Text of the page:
My writing and thinking on the issue of how we grow, how we become less like the broken and more like the healed and in turn more like Christ, is something that I’ve grown to love and wear like a comfortable shirt.
I realize, however, that there is a great segment of people to whom the concept of “spiritual formation” has no value, no worth, and beyond that no real application to their life. The reasons vary from “I don’t come from a faith background that talks about it” to “That sounds too mystical and flaky to me.”
I understand both lines of thinking but at the same time it doesn’t change the fact that I believe spiritual formation is critical especially in the shifting cultural climate in which we live.
In order to try and clarify spiritual formation – and in turn hopefully win over some skeptics, let me offer 3 questions that in my mind demonstrate the importance of spiritual formation in the Christian life.
1. How do we REALLY change? There aren’t many people who would deny the need to renovate pieces of themselves or their lives. The solutions are many and varied, including diets and attempts to change one’s mindset through positive thinking. But how do we really change? How does lasting and comprehensive life change take place apart from a set of grace-filled disciplines that change our allegiances and our minds (Romans 12:1-2) so that our heart and our motivations will follow.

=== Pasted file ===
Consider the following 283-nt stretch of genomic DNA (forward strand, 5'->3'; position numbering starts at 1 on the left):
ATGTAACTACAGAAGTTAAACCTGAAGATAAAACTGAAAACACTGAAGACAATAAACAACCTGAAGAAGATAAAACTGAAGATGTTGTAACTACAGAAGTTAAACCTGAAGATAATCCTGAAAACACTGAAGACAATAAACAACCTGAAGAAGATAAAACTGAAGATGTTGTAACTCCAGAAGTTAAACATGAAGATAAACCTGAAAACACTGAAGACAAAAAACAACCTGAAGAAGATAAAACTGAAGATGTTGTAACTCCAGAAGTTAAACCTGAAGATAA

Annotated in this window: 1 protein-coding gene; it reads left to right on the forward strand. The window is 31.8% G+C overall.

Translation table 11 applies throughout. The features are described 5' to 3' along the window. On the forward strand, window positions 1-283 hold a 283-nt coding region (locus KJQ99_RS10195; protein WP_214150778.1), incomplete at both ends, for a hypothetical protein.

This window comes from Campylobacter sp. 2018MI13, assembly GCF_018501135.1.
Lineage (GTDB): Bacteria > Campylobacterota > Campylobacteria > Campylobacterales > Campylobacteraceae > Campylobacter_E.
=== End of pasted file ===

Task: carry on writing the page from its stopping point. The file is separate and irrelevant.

2. Is change mandatory or voluntary? Is it possible to live life in Christ without ever taking intentional steps to allow the grace of God to move us beyond comfortable status quo and into new areas of maturity and life? Can we simply coast, doing little, and trusting that we will never lose our salvation? Is that the goal – winning our salvation in the end – or is there a greater life that goes along with transformation? What does it mean to “work out your salvation with fear and trembling” (Phil. 2:12)
3. Does maturity simply happen or is it a process that we actively undertake? If the goal is to reach maturity in Christ (Ephesians 4:11ff), then does maturity come by accident or does it come by our opening spaces to learn and practice? Can we become mature in Christ if we never have a situation arise – perhaps even one where we’ve strategically placed ourselves by participating in community – where we have to practice forgiveness “as we have been forgiven” (Matt. 6:9-13)?
These are obviously not the only questions, and I know they make several assumptions that not everyone reading this blog will share. However, I believe they are questions we have to take seriously as we pursue the greater life, the life to the full (John 10:10) that we have been promised in Christ.